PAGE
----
Despite the grand plans, Pottinger's influence over the frontier proved to be minimal. The war was still raging when he arrived at the Cape and he decided not to implement the scheme until such time as the hostilities had abated. That happened only towards the end of 1847, by which stage the High Commissioner's dream of a position in India had become a reality and he set sail for richer pastures in the orient. The task of establishing British Kaffraria was therefore left to his successor, none other than Sir Harry Smith, D'Urban's henchman who was now returning to the Cape in a higher capacity.

The events which then ensued were a travesty of the original plan. Smith arrived in Cape Town without the official Letters Patent to establish the Crown Colony and so he annexed the territory by virtue of his perceived authority as High Commissioner. In a single imperial sweep, he undid all the carefully devised plans and substituted them with his own. The system of administration which he thereupon installed was essentially a return to D'Urban's scheme of 1835, which Smith knew well because it was he who had been responsible for its implementation. Instead of a leap into the future, therefore, British Kaffraria took a significant step backwards to an already discredited past.

As far as East London was concerned, Smith's actions were most unfortunate. A port had already sprung into existence in April 1847, as soon as the decision had been taken to create the new protectorate. Soldiers were moved to the Buffalo River mouth and with them came the civilian camp followers, itinerant traders who made their living by selling to the army. By May that year a thriving little community of such merchants had already taken root, with soldiers in residence to protect them from attacks which never happened.

Stores and canteens were quickly established to provide the soldiers with luxuries and alcohol, while some of the more enthusiastic entrepreneurs took to journeying inland to barter hides and horns with the amaXhosa. The indigenous coastal community in turn recognised that both the soldiers and merchants lacked the skills for living on the African frontier and immediately offered their services for a fee.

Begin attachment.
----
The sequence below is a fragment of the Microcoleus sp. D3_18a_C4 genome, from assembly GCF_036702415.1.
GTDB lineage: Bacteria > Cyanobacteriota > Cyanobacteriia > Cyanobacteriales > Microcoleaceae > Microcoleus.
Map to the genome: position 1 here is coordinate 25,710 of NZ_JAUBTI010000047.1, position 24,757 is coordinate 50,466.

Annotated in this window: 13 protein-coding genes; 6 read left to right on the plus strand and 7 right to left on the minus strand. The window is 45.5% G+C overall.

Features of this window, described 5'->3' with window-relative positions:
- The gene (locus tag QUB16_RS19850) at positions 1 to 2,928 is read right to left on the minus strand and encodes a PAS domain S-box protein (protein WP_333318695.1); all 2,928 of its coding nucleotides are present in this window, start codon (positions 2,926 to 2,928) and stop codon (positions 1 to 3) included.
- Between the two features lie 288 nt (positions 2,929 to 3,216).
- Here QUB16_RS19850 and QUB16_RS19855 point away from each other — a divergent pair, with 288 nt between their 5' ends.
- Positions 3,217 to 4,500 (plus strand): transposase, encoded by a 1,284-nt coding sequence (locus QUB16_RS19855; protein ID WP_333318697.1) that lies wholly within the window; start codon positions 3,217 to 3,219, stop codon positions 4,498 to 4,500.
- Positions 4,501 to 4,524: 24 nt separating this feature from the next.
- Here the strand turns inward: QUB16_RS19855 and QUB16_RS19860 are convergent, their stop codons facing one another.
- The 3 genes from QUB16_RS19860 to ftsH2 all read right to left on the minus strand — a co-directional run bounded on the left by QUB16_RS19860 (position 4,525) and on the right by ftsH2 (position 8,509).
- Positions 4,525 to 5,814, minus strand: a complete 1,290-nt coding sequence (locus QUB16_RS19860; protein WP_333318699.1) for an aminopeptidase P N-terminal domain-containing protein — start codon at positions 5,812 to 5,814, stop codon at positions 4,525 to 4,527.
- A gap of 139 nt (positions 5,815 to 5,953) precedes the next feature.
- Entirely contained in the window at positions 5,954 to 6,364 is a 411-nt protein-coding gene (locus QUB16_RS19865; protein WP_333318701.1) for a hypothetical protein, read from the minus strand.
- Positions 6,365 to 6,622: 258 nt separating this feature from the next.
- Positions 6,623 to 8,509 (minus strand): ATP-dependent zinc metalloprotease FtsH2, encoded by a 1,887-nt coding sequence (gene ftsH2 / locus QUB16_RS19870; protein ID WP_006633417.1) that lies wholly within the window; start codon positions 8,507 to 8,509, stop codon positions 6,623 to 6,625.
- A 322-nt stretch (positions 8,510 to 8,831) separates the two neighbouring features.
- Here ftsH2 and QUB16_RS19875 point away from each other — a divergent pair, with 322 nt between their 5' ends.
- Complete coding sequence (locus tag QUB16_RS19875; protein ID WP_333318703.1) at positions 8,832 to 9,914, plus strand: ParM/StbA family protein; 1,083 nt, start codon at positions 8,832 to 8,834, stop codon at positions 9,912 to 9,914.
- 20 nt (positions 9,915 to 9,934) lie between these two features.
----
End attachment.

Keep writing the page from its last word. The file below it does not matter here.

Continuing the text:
Smith was quick to realise that his new "Crown Colony" was to have serious legal consequences. In essence, he had established a military government in British Kaffraria but it could only operate through the system of martial law. He needed to normalise the situation through the establishment of civilian rule but that required the publication of the Letters Patent, which he did not have. The problem did not concern the amaXhosa whom Smith was happy to suppress through his network of magistrates, backed up by the imperial army. The colonial traders, on the other hand, immediately saw loopholes in the system and were quick to milk these for their own profit.

By January 1848, not three weeks after his proclamation of British Kaffraria, the High Commissioner was already expressing disquiet over the rapid growth of a smuggling industry. Merchants as far afield as Grahamstown, the Orange River Sovereignty and even Natal, he wrote, were re-routing their goods through East London so as to avoid customs duties. Smith could do nothing to halt the process without establishing a legitimate customs post at the port.